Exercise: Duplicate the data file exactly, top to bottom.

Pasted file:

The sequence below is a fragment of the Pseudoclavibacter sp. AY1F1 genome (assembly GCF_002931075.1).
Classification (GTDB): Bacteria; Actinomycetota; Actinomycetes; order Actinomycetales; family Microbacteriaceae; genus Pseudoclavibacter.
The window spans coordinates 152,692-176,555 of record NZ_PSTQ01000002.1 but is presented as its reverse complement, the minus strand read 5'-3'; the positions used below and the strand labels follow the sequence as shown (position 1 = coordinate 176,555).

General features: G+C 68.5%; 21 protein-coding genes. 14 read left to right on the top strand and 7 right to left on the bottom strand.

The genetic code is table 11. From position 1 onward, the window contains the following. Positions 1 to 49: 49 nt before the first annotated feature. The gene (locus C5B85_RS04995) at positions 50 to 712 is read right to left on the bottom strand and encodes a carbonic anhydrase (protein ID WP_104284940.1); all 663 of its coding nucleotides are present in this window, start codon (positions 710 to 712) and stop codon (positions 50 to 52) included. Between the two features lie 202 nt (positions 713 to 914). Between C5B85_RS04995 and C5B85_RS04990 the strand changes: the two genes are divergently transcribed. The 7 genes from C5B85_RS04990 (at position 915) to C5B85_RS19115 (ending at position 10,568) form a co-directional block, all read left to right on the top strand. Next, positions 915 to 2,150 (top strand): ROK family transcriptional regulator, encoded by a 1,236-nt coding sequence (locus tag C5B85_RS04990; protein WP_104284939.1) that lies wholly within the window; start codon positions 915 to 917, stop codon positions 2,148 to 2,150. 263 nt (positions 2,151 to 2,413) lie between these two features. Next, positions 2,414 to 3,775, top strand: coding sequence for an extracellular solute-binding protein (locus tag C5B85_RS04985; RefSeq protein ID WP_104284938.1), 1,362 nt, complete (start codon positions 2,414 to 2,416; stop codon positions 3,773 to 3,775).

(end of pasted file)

The sequence below is a fragment of the Pseudoclavibacter sp. AY1F1 genome (assembly GCF_002931075.1).
Classification (GTDB): Bacteria; Actinomycetota; Actinomycetes; order Actinomycetales; family Microbacteriaceae; genus Pseudoclavibacter.
The window spans coordinates 152,692-176,555 of record NZ_PSTQ01000002.1 but is presented as its reverse complement, the minus strand read 5'-3'; the positions used below and the strand labels follow the sequence as shown (position 1 = coordinate 176,555).

General features: G+C 68.5%; 21 protein-coding genes. 14 read left to right on the top strand and 7 right to left on the bottom strand.

The genetic code is table 11. From position 1 onward, the window contains the following. Positions 1 to 49: 49 nt before the first annotated feature. The gene (locus C5B85_RS04995) at positions 50 to 712 is read right to left on the bottom strand and encodes a carbonic anhydrase (protein ID WP_104284940.1); all 663 of its coding nucleotides are present in this window, start codon (positions 710 to 712) and stop codon (positions 50 to 52) included. Between the two features lie 202 nt (positions 713 to 914). Between C5B85_RS04995 and C5B85_RS04990 the strand changes: the two genes are divergently transcribed. The 7 genes from C5B85_RS04990 (at position 915) to C5B85_RS19115 (ending at position 10,568) form a co-directional block, all read left to right on the top strand. Next, positions 915 to 2,150 (top strand): ROK family transcriptional regulator, encoded by a 1,236-nt coding sequence (locus tag C5B85_RS04990; protein WP_104284939.1) that lies wholly within the window; start codon positions 915 to 917, stop codon positions 2,148 to 2,150. 263 nt (positions 2,151 to 2,413) lie between these two features. Next, positions 2,414 to 3,775, top strand: coding sequence for an extracellular solute-binding protein (locus tag C5B85_RS04985; RefSeq protein ID WP_104284938.1), 1,362 nt, complete (start codon positions 2,414 to 2,416; stop codon positions 3,773 to 3,775).